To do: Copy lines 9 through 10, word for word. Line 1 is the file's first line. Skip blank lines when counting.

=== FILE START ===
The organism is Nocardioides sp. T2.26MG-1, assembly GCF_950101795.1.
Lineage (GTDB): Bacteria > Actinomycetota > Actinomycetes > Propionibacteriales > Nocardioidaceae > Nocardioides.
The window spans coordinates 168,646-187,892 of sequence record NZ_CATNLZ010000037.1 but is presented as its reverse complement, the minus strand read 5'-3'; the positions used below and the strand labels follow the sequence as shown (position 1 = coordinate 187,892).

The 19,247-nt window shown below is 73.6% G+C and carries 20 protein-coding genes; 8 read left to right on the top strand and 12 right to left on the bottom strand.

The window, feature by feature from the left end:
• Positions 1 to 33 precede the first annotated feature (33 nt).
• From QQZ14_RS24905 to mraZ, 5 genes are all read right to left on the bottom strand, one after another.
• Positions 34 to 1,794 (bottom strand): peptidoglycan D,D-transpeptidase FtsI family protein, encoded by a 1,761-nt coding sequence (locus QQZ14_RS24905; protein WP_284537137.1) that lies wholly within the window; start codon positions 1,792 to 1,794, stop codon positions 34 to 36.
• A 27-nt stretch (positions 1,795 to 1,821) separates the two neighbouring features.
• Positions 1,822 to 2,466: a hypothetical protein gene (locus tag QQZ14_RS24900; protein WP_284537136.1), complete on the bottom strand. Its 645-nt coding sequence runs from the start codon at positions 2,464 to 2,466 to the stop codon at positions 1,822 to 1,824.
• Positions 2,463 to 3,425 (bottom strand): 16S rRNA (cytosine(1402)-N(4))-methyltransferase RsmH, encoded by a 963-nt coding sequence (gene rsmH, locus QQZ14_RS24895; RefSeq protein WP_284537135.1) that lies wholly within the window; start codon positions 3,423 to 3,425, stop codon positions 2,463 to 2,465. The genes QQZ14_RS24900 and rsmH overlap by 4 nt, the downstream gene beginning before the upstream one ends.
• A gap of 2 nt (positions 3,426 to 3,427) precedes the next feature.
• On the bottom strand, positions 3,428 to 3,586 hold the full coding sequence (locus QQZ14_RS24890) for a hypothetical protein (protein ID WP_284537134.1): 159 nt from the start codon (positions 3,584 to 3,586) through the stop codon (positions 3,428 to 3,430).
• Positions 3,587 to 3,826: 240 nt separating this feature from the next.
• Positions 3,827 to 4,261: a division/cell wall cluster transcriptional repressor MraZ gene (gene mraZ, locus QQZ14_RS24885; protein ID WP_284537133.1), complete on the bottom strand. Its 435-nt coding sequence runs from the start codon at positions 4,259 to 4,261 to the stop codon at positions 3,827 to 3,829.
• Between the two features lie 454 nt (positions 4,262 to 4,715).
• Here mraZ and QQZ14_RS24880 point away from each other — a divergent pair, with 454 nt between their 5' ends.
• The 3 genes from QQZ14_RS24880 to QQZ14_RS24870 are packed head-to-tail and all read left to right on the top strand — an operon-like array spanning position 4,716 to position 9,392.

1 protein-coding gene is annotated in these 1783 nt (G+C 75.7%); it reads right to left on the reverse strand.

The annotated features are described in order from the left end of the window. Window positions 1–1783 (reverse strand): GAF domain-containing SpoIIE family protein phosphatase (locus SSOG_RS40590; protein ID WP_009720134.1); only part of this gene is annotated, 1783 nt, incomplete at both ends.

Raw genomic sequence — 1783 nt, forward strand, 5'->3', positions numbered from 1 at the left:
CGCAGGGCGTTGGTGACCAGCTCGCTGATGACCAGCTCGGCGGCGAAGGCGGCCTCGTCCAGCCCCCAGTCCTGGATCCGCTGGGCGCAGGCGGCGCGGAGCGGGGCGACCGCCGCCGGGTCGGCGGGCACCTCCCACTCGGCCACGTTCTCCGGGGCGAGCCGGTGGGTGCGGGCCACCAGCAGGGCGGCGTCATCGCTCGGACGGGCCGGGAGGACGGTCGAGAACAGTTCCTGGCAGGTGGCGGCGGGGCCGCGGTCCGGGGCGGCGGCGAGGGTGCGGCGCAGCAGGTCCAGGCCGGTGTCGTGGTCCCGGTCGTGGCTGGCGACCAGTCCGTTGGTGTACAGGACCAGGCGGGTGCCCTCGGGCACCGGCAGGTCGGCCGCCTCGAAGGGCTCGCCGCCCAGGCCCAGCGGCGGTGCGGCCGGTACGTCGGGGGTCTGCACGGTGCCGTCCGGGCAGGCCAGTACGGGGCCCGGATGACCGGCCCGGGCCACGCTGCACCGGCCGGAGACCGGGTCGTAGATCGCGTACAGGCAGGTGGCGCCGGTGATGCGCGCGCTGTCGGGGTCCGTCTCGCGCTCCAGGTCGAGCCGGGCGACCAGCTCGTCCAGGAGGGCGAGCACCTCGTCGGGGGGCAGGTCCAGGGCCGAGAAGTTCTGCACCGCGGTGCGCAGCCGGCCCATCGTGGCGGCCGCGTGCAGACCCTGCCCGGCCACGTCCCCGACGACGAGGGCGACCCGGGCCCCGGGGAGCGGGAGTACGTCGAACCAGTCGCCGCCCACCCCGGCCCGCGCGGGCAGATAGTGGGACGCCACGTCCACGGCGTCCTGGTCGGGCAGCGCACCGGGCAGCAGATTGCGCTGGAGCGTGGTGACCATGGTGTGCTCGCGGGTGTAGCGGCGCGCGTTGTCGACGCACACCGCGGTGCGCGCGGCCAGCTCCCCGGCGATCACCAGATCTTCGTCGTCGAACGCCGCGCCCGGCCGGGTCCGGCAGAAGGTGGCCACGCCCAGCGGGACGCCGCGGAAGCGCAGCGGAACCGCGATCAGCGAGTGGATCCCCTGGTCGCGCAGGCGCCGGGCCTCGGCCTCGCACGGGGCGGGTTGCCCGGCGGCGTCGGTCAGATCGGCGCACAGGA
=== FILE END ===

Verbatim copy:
• A 27-nt stretch (positions 1,795 to 1,821) separates the two neighbouring features.
• Positions 1,822 to 2,466: a hypothetical protein gene (locus tag QQZ14_RS24900; protein WP_284537136.1), complete on the bottom strand. Its 645-nt coding sequence runs from the start codon at positions 2,464 to 2,466 to the stop codon at positions 1,822 to 1,824.